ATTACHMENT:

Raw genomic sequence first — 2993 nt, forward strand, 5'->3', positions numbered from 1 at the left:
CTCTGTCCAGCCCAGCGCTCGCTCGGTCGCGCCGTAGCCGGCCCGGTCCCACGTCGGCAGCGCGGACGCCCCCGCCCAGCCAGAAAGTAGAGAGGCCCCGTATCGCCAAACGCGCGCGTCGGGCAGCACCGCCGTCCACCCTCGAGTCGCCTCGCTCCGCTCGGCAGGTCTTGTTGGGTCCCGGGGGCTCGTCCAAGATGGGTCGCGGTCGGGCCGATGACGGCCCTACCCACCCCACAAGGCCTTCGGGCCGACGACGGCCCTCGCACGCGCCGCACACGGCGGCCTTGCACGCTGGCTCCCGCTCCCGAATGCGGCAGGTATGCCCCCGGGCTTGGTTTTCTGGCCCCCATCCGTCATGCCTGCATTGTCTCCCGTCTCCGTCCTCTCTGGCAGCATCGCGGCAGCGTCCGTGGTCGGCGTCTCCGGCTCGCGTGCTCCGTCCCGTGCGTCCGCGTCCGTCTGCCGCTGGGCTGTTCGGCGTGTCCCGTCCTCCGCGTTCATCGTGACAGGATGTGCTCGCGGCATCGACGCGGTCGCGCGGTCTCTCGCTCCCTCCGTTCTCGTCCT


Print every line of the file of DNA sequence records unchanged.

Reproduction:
Raw genomic sequence first — 2993 nt, forward strand, 5'->3', positions numbered from 1 at the left:
CTCTGTCCAGCCCAGCGCTCGCTCGGTCGCGCCGTAGCCGGCCCGGTCCCACGTCGGCAGCGCGGACGCCCCCGCCCAGCCAGAAAGTAGAGAGGCCCCGTATCGCCAAACGCGCGCGTCGGGCAGCACCGCCGTCCACCCTCGAGTCGCCTCGCTCCGCTCGGCAGGTCTTGTTGGGTCCCGGGGGCTCGTCCAAGATGGGTCGCGGTCGGGCCGATGACGGCCCTACCCACCCCACAAGGCCTTCGGGCCGACGACGGCCCTCGCACGCGCCGCACACGGCGGCCTTGCACGCTGGCTCCCGCTCCCGAATGCGGCAGGTATGCCCCCGGGCTTGGTTTTCTGGCCCCCATCCGTCATGCCTGCATTGTCTCCCGTCTCCGTCCTCTCTGGCAGCATCGCGGCAGCGTCCGTGGTCGGCGTCTCCGGCTCGCGTGCTCCGTCCCGTGCGTCCGCGTCCGTCTGCCGCTGGGCTGTTCGGCGTGTCCCGTCCTCCGCGTTCATCGTGACAGGATGTGCTCGCGGCATCGACGCGGTCGCGCGGTCTCTCGCTCCCTCCGTTCTCGTCCT